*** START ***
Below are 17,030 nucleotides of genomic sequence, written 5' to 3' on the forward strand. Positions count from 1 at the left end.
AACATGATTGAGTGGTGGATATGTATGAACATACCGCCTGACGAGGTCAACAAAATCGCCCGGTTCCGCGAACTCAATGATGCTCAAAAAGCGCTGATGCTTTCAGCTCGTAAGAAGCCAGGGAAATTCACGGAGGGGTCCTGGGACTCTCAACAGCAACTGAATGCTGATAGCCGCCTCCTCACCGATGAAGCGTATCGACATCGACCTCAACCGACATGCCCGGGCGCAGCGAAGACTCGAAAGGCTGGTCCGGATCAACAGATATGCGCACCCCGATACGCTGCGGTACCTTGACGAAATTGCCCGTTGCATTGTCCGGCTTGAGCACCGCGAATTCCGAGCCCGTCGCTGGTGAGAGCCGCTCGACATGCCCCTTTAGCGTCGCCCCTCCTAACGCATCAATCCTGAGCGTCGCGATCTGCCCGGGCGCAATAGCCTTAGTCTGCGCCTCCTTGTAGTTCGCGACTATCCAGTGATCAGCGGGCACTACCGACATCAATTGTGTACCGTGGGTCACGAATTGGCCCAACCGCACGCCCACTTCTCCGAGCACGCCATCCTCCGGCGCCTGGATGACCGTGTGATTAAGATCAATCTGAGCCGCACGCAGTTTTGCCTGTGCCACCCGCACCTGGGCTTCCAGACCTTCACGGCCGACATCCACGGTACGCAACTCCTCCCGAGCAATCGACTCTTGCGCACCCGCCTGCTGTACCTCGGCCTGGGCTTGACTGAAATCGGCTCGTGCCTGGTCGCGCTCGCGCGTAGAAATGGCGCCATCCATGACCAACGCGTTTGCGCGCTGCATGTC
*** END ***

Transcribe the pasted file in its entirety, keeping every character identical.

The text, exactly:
Below are 17,030 nucleotides of genomic sequence, written 5' to 3' on the forward strand. Positions count from 1 at the left end.
AACATGATTGAGTGGTGGATATGTATGAACATACCGCCTGACGAGGTCAACAAAATCGCCCGGTTCCGCGAACTCAATGATGCTCAAAAAGCGCTGATGCTTTCAGCTCGTAAGAAGCCAGGGAAATTCACGGAGGGGTCCTGGGACTCTCAACAGCAACTGAATGCTGATAGCCGCCTCCTCACCGATGAAGCGTATCGACATCGACCTCAACCGACATGCCCGGGCGCAGCGAAGACTCGAAAGGCTGGTCCGGATCAACAGATATGCGCACCCCGATACGCTGCGGTACCTTGACGAAATTGCCCGTTGCATTGTCCGGCTTGAGCACCGCGAATTCCGAGCCCGTCGCTGGTGAGAGCCGCTCGACATGCCCCTTTAGCGTCGCCCCTCCTAACGCATCAATCCTGAGCGTCGCGATCTGCCCGGGCGCAATAGCCTTAGTCTGCGCCTCCTTGTAGTTCGCGACTATCCAGTGATCAGCGGGCACTACCGACATCAATTGTGTACCGTGGGTCACGAATTGGCCCAACCGCACGCCCACTTCTCCGAGCACGCCATCCTCCGGCGCCTGGATGACCGTGTGATTAAGATCAATCTGAGCCGCACGCAGTTTTGCCTGTGCCACCCGCACCTGGGCTTCCAGACCTTCACGGCCGACATCCACGGTACGCAACTCCTCCCGAGCAATCGACTCTTGCGCACCCGCCTGCTGTACCTCGGCCTGGGCTTGACTGAAATCGGCTCGTGCCTGGTCGCGCTCGCGCGTAGAAATGGCGCCATCCATGACCAACGCGTTTGCGCGCTGCATGTC